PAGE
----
Wednesday, October 18, 2023

Belated Banned Books Week: Book Review #2

I blogged recently about the first book I read from the list of most frequently challenged books of 2022, Me and Earl and the Dying Girl.  I also recently finished Lawn Boy by Jonathan Evison.

This was a dramatically different book than Dying Girl.  Rather than the quirky, irreverent sense of humor and awkwardness that characterized Dying Girl, Lawn Boy was often seriously and painfully so.  As the author says in the afterword, at its heart it's a novel about the vast class differences the poor experience, and man oh man was it accurate in that regard.  I recognized from my younger years the feeling of barely ever being able to get ahead before something else would set you back again.  It was painful and far too real.

The book was ostensibly challenged because of LGBTQIA+ content and claims of sexually explicit content.  There is NOTHING sexually explicit in this book.  You know the main character and the love interest have sex, but the only thing the book actually describes is them kissing and then waking up in bed together.  It is painfully clear that this is just too sexually explicit for opponents of LGBTQIA+ content.  It's the old problem of "I don't mind if you do it, but why do you have to kiss in public," while straight kissing in public is permitted.

Now the LGBTQIA+ content is definitely there, but it's subtle (a discovery that the main character realizes about himself late in the book, although I could see it coming and I'm sure others would be able to as well).  But of course, if you're homophobic, even subtle is too much, and heaven forbid teens read about it!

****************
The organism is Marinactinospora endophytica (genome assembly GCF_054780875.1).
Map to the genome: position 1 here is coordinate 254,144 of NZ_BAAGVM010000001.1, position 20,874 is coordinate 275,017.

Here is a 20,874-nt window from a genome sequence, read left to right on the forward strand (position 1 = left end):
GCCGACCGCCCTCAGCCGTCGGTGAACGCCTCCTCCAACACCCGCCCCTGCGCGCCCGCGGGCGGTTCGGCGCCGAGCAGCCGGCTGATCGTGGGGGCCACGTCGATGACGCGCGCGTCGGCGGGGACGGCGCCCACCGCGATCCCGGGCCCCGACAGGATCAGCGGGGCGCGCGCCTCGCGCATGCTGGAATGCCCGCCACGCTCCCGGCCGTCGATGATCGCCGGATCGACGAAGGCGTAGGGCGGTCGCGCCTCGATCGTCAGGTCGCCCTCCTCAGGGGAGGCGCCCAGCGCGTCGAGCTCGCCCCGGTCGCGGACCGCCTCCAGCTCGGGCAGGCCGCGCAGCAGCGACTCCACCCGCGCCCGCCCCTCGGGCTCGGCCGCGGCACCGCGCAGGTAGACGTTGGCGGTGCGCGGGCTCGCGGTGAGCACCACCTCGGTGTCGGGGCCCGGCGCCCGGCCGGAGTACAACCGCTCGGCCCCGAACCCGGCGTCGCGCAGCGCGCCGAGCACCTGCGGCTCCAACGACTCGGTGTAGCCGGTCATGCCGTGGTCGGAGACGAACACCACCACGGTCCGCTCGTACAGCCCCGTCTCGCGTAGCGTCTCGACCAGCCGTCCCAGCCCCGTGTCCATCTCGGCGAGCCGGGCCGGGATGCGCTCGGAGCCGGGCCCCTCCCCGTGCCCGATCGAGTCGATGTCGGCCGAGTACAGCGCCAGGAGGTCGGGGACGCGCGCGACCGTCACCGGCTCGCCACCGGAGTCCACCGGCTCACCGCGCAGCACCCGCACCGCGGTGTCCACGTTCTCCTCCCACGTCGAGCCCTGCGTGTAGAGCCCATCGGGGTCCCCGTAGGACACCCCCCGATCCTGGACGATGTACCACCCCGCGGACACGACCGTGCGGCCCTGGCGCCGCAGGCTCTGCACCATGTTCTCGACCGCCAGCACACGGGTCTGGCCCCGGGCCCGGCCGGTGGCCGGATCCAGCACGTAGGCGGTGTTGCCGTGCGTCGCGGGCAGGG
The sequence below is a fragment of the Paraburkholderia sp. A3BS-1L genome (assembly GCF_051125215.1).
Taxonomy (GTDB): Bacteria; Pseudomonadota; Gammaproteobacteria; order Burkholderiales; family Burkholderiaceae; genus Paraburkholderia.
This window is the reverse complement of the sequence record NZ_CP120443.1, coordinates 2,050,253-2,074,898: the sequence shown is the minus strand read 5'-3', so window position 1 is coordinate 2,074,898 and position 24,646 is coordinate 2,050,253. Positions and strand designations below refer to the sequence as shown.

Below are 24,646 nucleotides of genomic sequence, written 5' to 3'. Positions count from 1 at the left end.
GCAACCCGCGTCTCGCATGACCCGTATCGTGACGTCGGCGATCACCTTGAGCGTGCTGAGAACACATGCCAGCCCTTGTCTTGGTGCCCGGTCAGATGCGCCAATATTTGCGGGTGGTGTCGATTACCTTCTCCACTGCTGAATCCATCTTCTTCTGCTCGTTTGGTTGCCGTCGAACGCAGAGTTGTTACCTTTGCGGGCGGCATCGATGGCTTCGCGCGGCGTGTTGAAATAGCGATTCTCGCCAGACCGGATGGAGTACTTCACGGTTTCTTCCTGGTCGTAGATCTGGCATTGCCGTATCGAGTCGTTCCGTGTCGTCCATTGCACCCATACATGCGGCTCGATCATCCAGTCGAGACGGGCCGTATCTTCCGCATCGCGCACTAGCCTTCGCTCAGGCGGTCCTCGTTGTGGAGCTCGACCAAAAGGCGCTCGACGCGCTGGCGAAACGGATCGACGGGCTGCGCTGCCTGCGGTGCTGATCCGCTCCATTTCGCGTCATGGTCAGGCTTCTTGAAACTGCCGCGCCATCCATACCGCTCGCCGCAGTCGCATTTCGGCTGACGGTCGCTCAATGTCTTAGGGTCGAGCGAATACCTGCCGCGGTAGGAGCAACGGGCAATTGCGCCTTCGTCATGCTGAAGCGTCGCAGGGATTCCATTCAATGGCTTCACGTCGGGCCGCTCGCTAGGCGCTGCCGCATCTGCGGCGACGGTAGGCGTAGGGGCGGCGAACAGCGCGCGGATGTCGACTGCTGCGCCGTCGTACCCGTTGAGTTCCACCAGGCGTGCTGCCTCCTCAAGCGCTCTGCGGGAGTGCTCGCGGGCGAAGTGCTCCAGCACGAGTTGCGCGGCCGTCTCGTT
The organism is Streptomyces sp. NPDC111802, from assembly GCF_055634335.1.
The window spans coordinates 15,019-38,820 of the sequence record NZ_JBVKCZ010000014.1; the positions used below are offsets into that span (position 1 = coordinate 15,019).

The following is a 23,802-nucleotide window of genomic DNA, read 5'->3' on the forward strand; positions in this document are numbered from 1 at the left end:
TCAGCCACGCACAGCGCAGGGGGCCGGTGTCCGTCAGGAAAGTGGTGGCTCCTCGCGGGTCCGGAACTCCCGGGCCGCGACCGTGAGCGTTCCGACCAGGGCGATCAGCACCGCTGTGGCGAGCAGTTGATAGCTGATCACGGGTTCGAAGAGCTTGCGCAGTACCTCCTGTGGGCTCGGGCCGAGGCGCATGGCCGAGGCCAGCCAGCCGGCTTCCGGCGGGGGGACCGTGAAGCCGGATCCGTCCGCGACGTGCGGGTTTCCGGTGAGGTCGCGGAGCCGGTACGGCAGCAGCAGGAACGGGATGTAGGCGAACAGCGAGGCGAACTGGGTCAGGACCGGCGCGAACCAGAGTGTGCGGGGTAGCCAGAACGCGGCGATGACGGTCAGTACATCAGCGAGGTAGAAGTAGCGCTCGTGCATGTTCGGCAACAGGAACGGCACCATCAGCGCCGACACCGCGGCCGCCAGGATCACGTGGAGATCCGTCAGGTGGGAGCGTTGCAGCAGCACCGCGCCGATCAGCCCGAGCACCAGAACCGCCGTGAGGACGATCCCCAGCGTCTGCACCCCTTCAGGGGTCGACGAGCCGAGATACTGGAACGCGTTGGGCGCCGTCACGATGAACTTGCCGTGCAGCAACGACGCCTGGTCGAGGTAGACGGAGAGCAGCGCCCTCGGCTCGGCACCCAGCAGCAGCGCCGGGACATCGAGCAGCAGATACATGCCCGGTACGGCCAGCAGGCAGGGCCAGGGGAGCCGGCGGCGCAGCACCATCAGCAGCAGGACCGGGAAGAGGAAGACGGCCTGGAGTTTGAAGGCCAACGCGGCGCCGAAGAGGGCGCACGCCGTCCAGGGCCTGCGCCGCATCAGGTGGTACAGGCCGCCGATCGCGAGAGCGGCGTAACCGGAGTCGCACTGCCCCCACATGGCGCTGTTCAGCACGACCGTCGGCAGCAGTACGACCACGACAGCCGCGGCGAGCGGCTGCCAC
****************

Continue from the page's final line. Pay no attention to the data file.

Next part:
But I actually suspect the class inequalities addressed in the book also have a great deal to do with why the book has been challenged.  It's not a flattering look at how our society treats lower income and minority populations.  But while homophobia is still fairly acceptable in our culture, and gay and trans rights are still being routinely fought over, overt classism and racism is more frowned upon.  So opponents of this book latched onto the easiest and most acceptable reason to challenge this book, the LGBTQIA+ aspect of the story.

The book ends with a great message of being true to yourself, and more importantly, standing up for yourself, in all areas of life: sexual preference, work, even with friends and family.  I suspect that those closet classist and racist opponents (as well as the homophobic ones) probably object to that as much as they object to the bleak picture of a sympathetic character living poor.

It's a tough read if you're familiar with how much of a struggle can be at a lower income, but I highly recommend it.

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